Wednesday, August 24, 2011

another still life : "hey, that's jim's duck"

while i was on a roll i decided to do another still life before i put the setups away and returned to decoys to their rightful owners. this one i think will be done with a little more limited palette and in the portrait format. here is the set up:
as you can see i put the light source behind and to the left of the set up. i also drew in a window frame to suggest a source of the light (outside window). when i set these up i try to make it very informal...sort of like what one might see on a table top as they walk around their home. just stuff left around waiting to be put away, etc.

i started by clipping a piece of 16"X20" fabriano artistico 140# cold press paper to a couple of pieces of foam core and using a modified (i look at the drawing form time to time) contour drawing technique put the image of the set up on the paper in the portrait configuration. i got pretty carried away with the painting part so there aren't many step by step sequences to share with you. i can say that i painted the mug and saucer first with cobalt blue and burnt sienna using a #10 round brush and the left edge of the mason jar with cerulean blue. i worked on the flowers some at that point using the same brush and my usual gray mixture of cerulean blue, alizarin crimson perm,. and raw sienna for the shadow shapes among the white flowers. these are almost back lit so i wanted some crisp white edges abutting the gray shadow areas. the center stamens were scratched out with a palette knife at the stage where the wash had just lost its sheen. when those dried sufficiently i put in the orange dots for their ends. the simpler shaped apple blossoms were modeled the same way but the center dark area was painted using hooker's green and burnt umber. i tried to arrange to lose the edges of the flowers on their shadow side as they came up against a like-valued dark deeper in the bouquet. the green leaves of the apple twigs were painted with olive green and quinacridone gold and the stems were painted in wet-in-wet with brown madder. the window frame will be various values of the gray mixture mentioned above. i started on the duck decoys back to define the right side of the mason jar and i wanted to make this more "rustic" than the previous rendering, so i let the colors mingle on the paper, left some whitish area, and scratched in a few lines. hopefully this will read as "old and abused." we'll see. a couple of last comments before i close for the day. i think the stems in the jar/water should be mostly hard edges. i sometimes see artists do these more wet-in-wet and then i don't feel that they read much more than a large blob. the wash on the orange id way too light but i wanted to see if the orange would work here at all. i think i will so i will paint i properly at a later date. the "outside" i am suggesting by a high valued, splattered, scumbled area of barely mixed cerulean blue and cadmium yellow medium. i think you can tell what i did on the mustard jar without iteration here. remember cast shadows right away.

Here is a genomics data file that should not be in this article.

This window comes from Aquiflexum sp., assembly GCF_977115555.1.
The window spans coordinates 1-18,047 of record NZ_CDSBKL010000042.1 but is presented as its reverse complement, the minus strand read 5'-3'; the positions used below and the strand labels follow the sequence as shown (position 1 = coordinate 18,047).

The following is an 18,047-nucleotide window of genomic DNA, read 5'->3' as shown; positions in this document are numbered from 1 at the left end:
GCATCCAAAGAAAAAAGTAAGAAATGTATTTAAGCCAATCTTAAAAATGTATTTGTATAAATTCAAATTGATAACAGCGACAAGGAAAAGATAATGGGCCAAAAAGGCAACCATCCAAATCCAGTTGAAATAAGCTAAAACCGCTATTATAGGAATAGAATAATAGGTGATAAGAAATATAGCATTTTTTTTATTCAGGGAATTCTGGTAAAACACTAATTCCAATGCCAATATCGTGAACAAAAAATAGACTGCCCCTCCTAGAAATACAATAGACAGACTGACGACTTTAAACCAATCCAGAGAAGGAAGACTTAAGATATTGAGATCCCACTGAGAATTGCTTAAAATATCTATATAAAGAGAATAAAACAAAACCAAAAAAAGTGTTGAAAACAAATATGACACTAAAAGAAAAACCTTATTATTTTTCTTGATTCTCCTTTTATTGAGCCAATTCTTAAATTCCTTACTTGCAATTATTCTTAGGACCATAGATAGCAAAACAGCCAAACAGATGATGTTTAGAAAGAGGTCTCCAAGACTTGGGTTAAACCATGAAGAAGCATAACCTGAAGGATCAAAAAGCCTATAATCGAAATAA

1. Bob, this is looking great! Makes me want to set up a still life and give it a go. I usually do faces but I'm feeling the need for a break from that just now.

  2. thanks again for the encouragement, dena. i, too, paint a lot of faces, but started painting initially by doing the still life. i had a book on painting flowers and quickly figured out that if one used artificial flowers and not-yet-ripe fruit, it would be ready for me any time. it wouldn't wilt, walk away, or rot (too quickly). none of which can be said for the more fickle human models! so, go for it. in many ways they offer more "problems" than faces for me. and i likes me problems! i have to as i paint myself into them so frequently. sigh. hope you like the finish as much as the beginning.